The idea of what skills “are’’, however, has also evolved to some extent over time in parallel to the nature of the abilities required to make valued contributions to society. The digital and information age, in particular, has seen the replacement by machines of much traditional work sometimes referred to as “hard skills’’—skills such as numerical calculation or driving, budget-formulating, or copyediting abilities, which entail mastery of fixed sets of knowledge and know-how of standard procedures, and which are often learned on the job. Such skills are more routine, machine-related, or technically oriented and not as likely to be centered on human interaction. In contrast, the work that has been increasingly valued in the 21st century involves the more complex, human interactive, and/or non-routine skills that Whitmore ( 1972 ) first referred to as “soft skills”.
Unfortunately, researchers, educators, and consultants have defined, redefined, regrouped, and expanded soft skills—sometimes labeling them “transversal competencies”, “generic competencies”, or even “life skills” in addition to “21st century skills”—in so many different ways within and across different domains of research and education (as well as languages and national educational systems) that much progress towards these goals has literally been “lost in translation” ( Cinque 2016 ).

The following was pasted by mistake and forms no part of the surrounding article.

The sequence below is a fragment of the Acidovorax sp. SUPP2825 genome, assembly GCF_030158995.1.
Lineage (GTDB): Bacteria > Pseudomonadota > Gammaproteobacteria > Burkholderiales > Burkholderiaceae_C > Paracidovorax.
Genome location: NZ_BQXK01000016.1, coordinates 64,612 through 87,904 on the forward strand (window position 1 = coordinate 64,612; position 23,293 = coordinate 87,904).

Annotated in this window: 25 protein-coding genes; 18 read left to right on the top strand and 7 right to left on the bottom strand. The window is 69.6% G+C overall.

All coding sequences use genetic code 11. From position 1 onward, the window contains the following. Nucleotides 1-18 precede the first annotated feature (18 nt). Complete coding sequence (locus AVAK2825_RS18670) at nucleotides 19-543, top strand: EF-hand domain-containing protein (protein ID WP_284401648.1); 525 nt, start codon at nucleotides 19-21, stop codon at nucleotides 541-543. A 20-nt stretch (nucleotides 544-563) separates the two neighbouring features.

Indeed, there is also a long-standing ambiguity and confusion between the terms “competency” (also competence) and “skill” due to their use across different domains (e.g., learning research, education, vocational training, personnel selection) as well as different epistemological backgrounds and cultural specificities ( Drisko 2014 ; Winterton et al. 2006 ; van Klink and Boon 2003 ). The term “competency” is, however, often used as a broader concept that encompasses skills, abilities, and attitudes, whereas, in a narrower sense, the term “skill” has been defined as “goal-directed, well-organized behavior that is acquired through practice and performed with economy of effort” ( Proctor and Dutta 1995, p. 18 ). For example, whereas the command of a spoken language or the ability to write are skills (hard skills, to be precise), the ability to communicate effectively is a competence that may draw on an individual’s knowledge of language, writing skills, practical IT skills, and emotional intelligence, as well as attitudes towards those with whom one is communicating ( Rychen and Hersch 2003 ). Providing high-quality customer service is a competency that relies on listening skills, social perception skills, and contextual knowledge of products. Beyond these potential distinctions, the term “competency” is predominant in Europe, whereas “skill” is more commonly used in the US. Yet it also frequently occurs that both are used as rough synonyms. For example, Voogt and Roblin ( 2012, p. 299 ) examine the “21st century competences and the recommended strategies for the implementation of these skills”, and Graesser et al. ( 2022, p. 568 ) state that twenty-first-century skills “include self-regulated learning, collaborative problem solving, communication (…) and other competencies”. In conclusion, the term “competencies” is often used interchangeably with “skills” (and can have a particularly large overlap with “soft skills”), but it is also often considered in a broader sense as a set of skills, knowledge, and attitudes that, together, meet a complex demand ( Ananiadoui and Claro 2009 ). From this perspective, one could argue that the 4Cs, as complex, “higher-order” soft skills, might best be labeled competencies. For ease and convenience, however, in this text, we consider the two terms interchangeable but favor the term “skills”, only using “competency” in some instances to avoid cumbersome repetition.